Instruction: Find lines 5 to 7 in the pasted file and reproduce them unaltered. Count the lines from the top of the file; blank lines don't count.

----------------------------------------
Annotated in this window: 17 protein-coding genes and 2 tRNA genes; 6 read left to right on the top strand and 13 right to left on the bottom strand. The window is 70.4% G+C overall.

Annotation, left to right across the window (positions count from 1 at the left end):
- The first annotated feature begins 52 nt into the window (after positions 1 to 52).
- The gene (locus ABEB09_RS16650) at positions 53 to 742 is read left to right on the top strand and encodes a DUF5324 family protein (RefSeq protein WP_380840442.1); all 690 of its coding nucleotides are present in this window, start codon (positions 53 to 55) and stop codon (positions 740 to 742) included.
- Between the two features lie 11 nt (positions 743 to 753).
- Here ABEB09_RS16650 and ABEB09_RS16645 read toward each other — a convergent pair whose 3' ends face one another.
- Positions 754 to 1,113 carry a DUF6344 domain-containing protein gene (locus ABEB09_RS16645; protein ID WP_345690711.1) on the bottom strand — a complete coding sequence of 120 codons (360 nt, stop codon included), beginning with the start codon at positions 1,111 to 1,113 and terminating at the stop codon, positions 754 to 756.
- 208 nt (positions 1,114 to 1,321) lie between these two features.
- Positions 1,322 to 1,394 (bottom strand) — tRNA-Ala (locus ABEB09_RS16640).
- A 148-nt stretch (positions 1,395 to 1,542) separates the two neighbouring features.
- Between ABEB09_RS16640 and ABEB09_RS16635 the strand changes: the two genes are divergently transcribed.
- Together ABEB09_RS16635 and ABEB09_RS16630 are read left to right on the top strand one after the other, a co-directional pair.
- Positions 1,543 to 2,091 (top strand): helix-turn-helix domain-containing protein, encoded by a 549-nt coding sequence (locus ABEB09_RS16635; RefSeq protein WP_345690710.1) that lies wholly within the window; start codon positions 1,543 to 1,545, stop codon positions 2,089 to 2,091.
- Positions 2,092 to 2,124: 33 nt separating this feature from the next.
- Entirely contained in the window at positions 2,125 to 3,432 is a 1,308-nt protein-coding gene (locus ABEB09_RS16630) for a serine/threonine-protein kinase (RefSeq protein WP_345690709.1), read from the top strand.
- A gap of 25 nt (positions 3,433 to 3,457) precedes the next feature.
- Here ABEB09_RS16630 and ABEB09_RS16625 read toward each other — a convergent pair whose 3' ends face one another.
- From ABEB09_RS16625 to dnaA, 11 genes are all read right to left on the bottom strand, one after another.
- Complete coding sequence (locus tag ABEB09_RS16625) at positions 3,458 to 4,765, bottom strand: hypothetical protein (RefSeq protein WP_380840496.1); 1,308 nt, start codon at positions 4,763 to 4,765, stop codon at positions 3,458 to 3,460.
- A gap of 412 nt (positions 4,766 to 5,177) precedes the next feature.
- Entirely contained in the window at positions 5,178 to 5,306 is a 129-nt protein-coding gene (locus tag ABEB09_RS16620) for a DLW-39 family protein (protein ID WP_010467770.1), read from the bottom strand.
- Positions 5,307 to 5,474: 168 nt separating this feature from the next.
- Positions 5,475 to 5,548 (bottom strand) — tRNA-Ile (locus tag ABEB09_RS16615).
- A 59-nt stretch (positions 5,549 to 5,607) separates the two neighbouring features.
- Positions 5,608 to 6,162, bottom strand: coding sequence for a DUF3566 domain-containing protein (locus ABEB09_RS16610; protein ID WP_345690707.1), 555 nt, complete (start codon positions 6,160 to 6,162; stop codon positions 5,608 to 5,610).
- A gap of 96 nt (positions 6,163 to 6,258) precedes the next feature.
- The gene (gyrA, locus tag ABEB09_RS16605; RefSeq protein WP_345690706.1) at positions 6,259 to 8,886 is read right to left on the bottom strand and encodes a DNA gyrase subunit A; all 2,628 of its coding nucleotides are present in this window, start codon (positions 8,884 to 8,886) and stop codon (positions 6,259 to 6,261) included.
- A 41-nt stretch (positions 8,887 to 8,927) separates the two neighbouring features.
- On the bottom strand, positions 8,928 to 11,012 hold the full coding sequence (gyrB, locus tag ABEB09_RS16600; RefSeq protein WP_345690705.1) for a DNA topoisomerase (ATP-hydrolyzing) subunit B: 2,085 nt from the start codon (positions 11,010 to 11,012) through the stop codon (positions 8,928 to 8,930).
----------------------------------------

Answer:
- Between the two features lie 11 nt (positions 743 to 753).
- Here ABEB09_RS16650 and ABEB09_RS16645 read toward each other — a convergent pair whose 3' ends face one another.
- Positions 754 to 1,113 carry a DUF6344 domain-containing protein gene (locus ABEB09_RS16645; protein ID WP_345690711.1) on the bottom strand — a complete coding sequence of 120 codons (360 nt, stop codon included), beginning with the start codon at positions 1,111 to 1,113 and terminating at the stop codon, positions 754 to 756.